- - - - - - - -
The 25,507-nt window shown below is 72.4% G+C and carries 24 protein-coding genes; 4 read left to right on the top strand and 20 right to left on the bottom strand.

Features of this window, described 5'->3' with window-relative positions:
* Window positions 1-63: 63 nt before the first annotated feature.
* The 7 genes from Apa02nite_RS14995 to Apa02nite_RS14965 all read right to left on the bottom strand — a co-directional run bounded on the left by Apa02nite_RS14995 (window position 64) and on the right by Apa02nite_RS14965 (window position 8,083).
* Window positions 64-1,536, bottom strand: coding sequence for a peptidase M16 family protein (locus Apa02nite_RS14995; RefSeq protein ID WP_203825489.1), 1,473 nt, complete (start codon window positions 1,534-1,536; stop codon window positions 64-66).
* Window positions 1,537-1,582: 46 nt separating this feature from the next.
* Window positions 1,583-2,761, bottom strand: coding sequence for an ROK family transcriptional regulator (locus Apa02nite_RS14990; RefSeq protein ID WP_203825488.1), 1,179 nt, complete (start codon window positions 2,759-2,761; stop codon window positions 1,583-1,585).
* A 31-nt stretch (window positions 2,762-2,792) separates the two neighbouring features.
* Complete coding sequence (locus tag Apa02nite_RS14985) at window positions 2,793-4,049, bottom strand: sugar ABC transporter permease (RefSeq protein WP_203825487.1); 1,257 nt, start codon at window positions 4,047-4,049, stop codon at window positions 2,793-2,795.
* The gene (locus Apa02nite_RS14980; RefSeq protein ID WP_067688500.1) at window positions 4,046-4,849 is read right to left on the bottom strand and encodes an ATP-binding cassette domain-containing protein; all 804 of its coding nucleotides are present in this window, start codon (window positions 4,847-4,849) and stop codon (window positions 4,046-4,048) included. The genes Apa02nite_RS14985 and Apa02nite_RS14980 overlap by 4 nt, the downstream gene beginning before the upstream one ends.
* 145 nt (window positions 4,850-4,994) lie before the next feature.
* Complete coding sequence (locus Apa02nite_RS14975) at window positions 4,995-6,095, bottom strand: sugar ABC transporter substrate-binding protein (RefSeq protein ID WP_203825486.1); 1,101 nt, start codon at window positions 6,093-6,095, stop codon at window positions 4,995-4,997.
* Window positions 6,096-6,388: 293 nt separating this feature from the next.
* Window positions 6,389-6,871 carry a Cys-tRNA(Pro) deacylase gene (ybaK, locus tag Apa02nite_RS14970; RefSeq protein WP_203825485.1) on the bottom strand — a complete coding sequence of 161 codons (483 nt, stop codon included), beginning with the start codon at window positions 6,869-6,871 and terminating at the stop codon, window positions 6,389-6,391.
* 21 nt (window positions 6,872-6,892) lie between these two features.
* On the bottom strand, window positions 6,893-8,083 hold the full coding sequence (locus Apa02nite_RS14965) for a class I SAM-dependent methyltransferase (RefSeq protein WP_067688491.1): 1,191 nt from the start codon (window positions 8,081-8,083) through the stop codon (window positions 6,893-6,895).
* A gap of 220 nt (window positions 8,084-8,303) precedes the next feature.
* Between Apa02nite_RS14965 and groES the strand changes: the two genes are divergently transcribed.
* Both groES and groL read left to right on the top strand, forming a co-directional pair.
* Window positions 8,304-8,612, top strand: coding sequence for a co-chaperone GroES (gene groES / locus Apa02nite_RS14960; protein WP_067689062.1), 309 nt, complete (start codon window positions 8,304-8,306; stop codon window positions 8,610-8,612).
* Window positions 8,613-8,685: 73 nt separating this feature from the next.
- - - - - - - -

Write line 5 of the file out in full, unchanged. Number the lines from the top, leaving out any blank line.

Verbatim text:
* Window positions 64-1,536, bottom strand: coding sequence for a peptidase M16 family protein (locus Apa02nite_RS14995; RefSeq protein ID WP_203825489.1), 1,473 nt, complete (start codon window positions 1,534-1,536; stop codon window positions 64-66).